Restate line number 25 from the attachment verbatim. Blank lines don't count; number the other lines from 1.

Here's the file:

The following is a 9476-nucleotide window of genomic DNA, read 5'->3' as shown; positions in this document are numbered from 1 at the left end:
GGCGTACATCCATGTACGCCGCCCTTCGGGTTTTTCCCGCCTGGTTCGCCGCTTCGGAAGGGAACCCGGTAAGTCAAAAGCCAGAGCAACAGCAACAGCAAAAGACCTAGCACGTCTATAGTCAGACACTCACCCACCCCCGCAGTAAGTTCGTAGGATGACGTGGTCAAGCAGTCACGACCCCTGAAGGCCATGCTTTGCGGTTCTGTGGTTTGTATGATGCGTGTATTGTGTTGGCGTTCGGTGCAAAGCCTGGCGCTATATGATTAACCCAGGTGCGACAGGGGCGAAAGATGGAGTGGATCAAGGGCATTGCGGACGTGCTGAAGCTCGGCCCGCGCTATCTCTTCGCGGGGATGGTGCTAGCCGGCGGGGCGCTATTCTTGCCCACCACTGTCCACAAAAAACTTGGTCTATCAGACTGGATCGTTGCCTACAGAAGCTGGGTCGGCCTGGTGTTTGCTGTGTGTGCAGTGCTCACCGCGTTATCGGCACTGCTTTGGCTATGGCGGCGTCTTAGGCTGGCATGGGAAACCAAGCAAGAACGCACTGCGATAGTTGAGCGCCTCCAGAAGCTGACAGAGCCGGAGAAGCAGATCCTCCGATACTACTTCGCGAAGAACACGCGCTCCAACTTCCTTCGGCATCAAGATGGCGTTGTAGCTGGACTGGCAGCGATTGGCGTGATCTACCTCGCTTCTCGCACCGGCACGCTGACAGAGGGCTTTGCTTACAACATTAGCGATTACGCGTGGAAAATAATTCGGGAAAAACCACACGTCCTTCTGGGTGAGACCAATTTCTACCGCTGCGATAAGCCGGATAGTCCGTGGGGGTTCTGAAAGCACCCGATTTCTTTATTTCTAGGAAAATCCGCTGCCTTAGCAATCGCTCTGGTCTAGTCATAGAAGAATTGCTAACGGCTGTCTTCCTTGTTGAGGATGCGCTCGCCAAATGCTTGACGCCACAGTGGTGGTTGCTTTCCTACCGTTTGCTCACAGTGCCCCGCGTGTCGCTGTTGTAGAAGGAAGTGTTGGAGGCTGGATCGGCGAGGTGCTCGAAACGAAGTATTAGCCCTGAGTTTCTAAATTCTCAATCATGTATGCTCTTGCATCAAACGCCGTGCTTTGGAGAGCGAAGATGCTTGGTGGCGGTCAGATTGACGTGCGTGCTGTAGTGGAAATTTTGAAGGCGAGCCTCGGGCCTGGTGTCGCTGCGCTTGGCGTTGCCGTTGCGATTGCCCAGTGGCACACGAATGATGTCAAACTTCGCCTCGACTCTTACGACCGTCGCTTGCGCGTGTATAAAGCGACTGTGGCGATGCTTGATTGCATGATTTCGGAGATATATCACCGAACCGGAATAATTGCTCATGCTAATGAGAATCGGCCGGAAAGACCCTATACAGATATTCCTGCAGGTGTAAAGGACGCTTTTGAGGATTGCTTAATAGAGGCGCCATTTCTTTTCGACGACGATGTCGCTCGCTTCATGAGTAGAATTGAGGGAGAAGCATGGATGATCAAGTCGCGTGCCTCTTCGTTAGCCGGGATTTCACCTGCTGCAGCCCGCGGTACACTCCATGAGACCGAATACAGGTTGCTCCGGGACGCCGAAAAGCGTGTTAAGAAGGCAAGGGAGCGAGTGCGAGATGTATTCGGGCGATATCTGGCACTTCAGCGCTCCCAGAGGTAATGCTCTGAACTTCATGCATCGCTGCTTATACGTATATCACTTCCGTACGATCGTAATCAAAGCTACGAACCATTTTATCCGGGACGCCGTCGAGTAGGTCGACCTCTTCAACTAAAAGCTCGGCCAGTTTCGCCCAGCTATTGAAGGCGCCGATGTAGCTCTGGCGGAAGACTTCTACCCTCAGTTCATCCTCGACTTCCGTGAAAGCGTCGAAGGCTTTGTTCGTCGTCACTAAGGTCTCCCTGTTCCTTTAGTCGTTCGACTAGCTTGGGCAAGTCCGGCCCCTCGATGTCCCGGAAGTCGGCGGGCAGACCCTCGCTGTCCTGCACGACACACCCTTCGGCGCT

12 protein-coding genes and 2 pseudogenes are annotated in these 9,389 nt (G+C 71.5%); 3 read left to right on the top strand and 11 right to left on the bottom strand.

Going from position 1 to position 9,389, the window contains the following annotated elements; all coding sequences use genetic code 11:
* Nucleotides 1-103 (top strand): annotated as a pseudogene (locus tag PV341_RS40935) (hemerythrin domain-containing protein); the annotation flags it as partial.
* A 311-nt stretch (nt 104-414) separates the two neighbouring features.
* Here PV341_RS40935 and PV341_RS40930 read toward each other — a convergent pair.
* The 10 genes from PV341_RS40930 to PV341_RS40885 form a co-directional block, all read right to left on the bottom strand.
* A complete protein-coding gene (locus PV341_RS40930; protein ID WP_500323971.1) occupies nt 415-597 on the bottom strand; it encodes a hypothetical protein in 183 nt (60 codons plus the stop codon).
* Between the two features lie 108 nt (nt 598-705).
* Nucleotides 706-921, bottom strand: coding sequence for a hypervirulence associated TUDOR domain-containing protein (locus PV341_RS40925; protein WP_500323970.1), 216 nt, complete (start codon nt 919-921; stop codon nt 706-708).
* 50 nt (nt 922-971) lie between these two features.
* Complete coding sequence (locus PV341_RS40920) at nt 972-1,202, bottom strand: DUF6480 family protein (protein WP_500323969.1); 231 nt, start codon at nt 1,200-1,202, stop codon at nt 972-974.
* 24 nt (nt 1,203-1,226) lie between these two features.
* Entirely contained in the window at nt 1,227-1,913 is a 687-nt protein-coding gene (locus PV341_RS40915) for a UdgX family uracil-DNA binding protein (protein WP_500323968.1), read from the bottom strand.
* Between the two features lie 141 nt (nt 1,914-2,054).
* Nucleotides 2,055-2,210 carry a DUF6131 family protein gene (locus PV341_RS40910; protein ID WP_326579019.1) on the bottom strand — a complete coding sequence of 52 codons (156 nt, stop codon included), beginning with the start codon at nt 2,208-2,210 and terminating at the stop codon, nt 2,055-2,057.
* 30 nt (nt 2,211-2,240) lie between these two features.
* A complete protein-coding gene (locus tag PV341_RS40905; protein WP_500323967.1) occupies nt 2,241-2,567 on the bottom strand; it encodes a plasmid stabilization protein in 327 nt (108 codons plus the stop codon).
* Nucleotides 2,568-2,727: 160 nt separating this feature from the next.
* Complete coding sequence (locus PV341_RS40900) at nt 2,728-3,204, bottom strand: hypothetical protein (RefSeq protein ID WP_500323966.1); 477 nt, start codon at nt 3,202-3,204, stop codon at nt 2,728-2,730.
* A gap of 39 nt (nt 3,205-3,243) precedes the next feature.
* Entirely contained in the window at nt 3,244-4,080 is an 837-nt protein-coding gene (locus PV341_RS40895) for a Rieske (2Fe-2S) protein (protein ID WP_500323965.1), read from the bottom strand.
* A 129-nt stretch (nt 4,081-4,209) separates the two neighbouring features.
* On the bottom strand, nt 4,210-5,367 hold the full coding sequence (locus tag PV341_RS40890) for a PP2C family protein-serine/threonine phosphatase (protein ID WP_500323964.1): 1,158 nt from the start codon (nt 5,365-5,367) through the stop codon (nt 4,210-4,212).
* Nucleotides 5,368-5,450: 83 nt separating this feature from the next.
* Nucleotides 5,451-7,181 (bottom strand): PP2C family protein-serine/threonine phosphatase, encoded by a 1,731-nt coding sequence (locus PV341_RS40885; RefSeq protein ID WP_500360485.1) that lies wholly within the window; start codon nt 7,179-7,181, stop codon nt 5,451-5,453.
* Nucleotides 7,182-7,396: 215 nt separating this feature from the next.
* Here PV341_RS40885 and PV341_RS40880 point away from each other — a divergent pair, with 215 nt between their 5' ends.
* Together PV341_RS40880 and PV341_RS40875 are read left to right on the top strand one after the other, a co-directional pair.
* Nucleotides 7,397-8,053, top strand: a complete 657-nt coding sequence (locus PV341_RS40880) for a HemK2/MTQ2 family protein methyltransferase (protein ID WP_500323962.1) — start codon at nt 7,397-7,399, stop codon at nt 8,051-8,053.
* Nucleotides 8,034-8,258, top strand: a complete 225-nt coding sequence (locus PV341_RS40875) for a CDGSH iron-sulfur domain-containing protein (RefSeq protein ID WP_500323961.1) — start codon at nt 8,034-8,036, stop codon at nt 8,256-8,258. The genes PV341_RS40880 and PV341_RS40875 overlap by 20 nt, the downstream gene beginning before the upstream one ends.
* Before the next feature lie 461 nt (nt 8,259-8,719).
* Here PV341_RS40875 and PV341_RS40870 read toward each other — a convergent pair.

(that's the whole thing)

* On the bottom strand, nt 4,210-5,367 hold the full coding sequence (locus tag PV341_RS40890) for a PP2C family protein-serine/threonine phosphatase (protein ID WP_500323964.1): 1,158 nt from the start codon (nt 5,365-5,367) through the stop codon (nt 4,210-4,212).